Destiny calls time on SporeGen COVID collab, while Santhera hands lonodelestat back to Spexis

Destiny calls time on SporeGen COVID collab, while Santhera hands lonodelestat back to Spexis
来源: FierceBiotech
Destiny’s biggest concern right now is finding someone to help take forward XF-73.
Both Destiny Pharma and Santhera Pharmaceuticals used their earnings announcements this morning to explain why a tighter clinical focus will come at the expense of one of their potential assets.
In Destiny’s case, the company has decided not to extend its collaboration with SporeGen past the pre-agreed conclusion point this month. The two British biotechs had been working on a nasal spray of Bacillus bacteria that could work as a preventive treatment for COVID-19.
The phase 1 candidate, dubbed SPOR-COV, has already been shown by SporeGen to provide 100% protection in preclinical models of influenza, according to Destiny’s website.
But Destiny confirmed today that it would not be taking the collaboration any further as it “focus[es] resources on development of the XF platform and our other key company pipeline programs.”
Destiny’s biggest concern right now is finding someone to help take forward XF-73, an antibiotic designed to prevent post-surgery infections.
“The company has engaged with a number of potential partners and has received some strong and positive feedback on XF-73 nasal,” Destiny explained in the earnings release. “However, no potential licensing deal has, to date, been forthcoming that we believe would provide fair value to the company and its shareholders.”
One stumbling block for potential partners are the anticipated phase 3 trial costs, as well as the general view that antibiotics have limited commercial potential, according to Destiny. To this end, the company is working to “enhance the attractiveness” of XF-73 with a new trial design that should halve the clinical costs.
Destiny will also review “strategic options” for the asset, although at the moment these won’t stretch to putting the whole company up for sale.
XF-73 nasal has enormous market potential and can make a huge difference in the prevention of surgical site infections, and the reduction in the usage of antibiotics,” said CEO Chris Tovey in the release.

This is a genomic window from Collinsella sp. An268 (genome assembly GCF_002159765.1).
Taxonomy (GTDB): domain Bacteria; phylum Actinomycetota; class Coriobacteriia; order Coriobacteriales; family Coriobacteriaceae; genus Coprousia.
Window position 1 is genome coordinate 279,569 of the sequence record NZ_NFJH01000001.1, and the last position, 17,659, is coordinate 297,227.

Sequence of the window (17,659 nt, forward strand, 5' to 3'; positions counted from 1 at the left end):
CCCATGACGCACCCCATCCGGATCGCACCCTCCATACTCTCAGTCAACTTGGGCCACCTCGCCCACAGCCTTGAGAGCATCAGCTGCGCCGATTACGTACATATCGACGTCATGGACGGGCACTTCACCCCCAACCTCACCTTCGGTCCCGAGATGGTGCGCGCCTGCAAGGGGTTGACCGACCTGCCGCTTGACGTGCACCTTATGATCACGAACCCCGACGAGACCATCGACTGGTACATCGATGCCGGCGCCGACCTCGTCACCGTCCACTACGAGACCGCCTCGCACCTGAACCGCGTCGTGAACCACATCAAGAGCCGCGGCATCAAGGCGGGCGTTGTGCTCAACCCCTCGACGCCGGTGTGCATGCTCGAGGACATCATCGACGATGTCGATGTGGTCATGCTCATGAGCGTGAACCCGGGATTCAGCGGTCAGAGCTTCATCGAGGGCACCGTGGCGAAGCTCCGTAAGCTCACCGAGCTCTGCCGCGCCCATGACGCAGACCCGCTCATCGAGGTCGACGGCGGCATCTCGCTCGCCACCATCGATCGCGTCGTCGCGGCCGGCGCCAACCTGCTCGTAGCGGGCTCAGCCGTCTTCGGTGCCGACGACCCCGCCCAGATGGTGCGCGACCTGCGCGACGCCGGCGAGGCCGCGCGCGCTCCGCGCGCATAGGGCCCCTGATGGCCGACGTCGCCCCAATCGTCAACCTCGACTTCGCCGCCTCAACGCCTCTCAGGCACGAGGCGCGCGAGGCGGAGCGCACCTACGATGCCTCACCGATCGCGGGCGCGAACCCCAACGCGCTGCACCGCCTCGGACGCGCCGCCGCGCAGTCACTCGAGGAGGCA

“Whilst we will now be presenting an enhanced proposition for the product to potential partners, we also have initiated a wider review to evaluate a range of strategic options to progress the programme and to maximise value from XF-73 nasal,” Tovey added.
In the case of Santhera, the writing was already on the wall for the lung disease candidate lonodelestat long before the Swiss biotech finally pulled the plug. Back in 2022, the company was already warning that available resources were being channeled to its Duchenne muscular dystrophy prospect vamorolone, leaving lonodelestat’s prospects dependent on finding fresh funding from somewhere.
While the vamorolone dream became a reality when Santhera scored FDA approval last year, lonodelestat was left to languish. Focusing on the DMD drug, rebranded as Agamree, means Santhera has no time for lonodelestat.
With internal development of the human neutrophil elastase inhibitorneutrophil elastase inhibitor still on pause, Santhera finally confirmed in this morning’s earnings release that it is terminating work completely and will return lonodelestat to fellow Swiss biotech Spexis.
“This has no further financial impact on the 2023 accounts, as an impairment was already recognized under development costs in the 2022 consolidated income statement,” Santhera pointed out.